By Jennifer Conroyd, Founder of Fluid Running and Certified U.S.A. Track and Field Coach and A.C.E. Trainer
There are 10.4 million residential pools in the U.S. and over 300,000 community pools. Did I know that in 2010? Absolutely not. Why would I? I was a die-hard runner. I didn’t spend time pondering pools or water aerobics. I was running marathons, doing triathlons, and even completing the Ironman. And then I found myself injured six weeks from one of the important races in my life. Torn calf muscle, “You can’t run,” my doctor said. I was devastated.
When I got home from finding out my training was over, I typed into Google: “How To Stay In Running Shape When Injured.” I came across an article about deep water running, and that’s when I learned the importance of pivoting—not only personally but professionally.
Running in water
The research I found about deep water running was scant, to say the least. But I found an article that led me to an elite trainer, whom I emailed immediately with my dilemma. As someone who has spent her life devoted to health and wellness, being unable to participate in a run that was so important to me and my family was not acceptable.
We were planning to run the 2010 Chicago Marathon to benefit the Juvenile Diabetes Research Foundation because my nephew had been diagnosed at a young age. All four of my siblings were training to run with me, and I was the team lead. We had already raised over $10,000, and I was determined. The author of that article responded quickly, and put me in touch with a coach who could help.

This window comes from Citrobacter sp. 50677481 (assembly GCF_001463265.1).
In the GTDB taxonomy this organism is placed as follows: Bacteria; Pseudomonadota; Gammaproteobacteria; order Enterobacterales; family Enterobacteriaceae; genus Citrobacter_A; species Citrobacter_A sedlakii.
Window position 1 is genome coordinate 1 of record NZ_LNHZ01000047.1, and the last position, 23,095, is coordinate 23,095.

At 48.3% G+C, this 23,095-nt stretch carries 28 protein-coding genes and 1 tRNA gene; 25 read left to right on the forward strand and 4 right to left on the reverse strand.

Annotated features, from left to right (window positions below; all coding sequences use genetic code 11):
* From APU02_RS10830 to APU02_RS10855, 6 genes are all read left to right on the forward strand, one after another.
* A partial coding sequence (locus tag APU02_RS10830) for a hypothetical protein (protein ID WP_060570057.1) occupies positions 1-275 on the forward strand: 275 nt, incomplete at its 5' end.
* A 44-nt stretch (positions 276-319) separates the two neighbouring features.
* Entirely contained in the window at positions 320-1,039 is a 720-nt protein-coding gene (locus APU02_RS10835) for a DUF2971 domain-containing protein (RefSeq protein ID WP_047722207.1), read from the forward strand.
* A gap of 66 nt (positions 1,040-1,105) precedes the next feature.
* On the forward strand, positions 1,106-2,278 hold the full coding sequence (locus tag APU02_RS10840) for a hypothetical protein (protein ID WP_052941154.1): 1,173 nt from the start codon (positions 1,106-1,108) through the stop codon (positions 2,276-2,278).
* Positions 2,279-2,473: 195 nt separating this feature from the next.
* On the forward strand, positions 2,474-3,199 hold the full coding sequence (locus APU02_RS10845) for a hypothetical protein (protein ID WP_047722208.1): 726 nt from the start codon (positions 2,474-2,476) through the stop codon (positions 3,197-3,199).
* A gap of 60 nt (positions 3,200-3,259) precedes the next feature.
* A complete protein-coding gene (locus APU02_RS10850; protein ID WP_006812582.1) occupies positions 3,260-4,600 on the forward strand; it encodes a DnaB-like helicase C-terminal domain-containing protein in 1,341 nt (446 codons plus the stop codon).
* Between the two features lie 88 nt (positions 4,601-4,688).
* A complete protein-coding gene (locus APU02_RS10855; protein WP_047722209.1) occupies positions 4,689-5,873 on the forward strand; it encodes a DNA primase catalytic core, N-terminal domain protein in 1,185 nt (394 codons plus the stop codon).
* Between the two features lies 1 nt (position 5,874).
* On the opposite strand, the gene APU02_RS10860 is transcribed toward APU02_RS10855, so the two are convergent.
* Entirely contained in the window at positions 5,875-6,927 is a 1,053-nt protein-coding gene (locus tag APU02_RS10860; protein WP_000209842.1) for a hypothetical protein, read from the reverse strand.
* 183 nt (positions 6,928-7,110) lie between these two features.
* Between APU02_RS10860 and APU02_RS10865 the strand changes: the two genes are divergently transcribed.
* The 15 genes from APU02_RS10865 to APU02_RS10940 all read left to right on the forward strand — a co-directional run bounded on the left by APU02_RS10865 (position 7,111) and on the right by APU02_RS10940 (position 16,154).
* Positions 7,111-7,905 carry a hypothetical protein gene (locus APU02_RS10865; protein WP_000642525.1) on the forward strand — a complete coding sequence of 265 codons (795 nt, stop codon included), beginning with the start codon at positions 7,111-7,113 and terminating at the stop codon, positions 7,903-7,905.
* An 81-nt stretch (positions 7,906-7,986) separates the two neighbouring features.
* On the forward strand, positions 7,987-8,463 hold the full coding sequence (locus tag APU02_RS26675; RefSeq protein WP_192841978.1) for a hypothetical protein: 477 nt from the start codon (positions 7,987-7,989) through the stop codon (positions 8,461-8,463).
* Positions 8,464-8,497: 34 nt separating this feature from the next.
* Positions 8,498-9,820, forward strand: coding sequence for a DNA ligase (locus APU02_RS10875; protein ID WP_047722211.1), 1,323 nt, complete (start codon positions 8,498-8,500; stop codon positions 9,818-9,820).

“I’ll get you to this marathon—in the water. Trust me.” So, he coached me, and I did all of my running in the deep end of the pool for the final six weeks leading up to the marathon. As I ran across the finish line—in one of my best times yet, qualifying for the Boston Marathon—I knew that I was ready to pivot again. I had to spread the word about deep water running and help so many others who may be unable to run on land, or even do traditional workouts.
The deep water pathway
My career has always been in marketing, though working with KFC, McDonald’s, and Domino’s Pizza, my work didn’t always reflect my devotion to health and wellness. After a while, I had decided I wanted to create a career in the industry, so I started by educating myself and getting health and fitness certifications—and with my discovery of deep water running, it was fate.
People with back, neck or joint pain usually never get to see the benefits of running or feel the joy of putting a running shoe to pavement. It’s simply too painful, sometimes even too painful to walk because of the pressure applied to the whole body when the foot meets the ground and gravity pushes down. But when you add water, these problems don’t exist. There’s no gravity or unnecessary pressure on joints and muscles.
After the Chicago Marathon, I traveled to Canada to become trained in deep water running so that I could help offer solutions to all the people who weren’t able to run or even exercise in the traditional way for any reason. When you’re floating in the water, the pressure is off your spine, your feet, any other problem areas—while still offering a valuable cardio-muscular workout.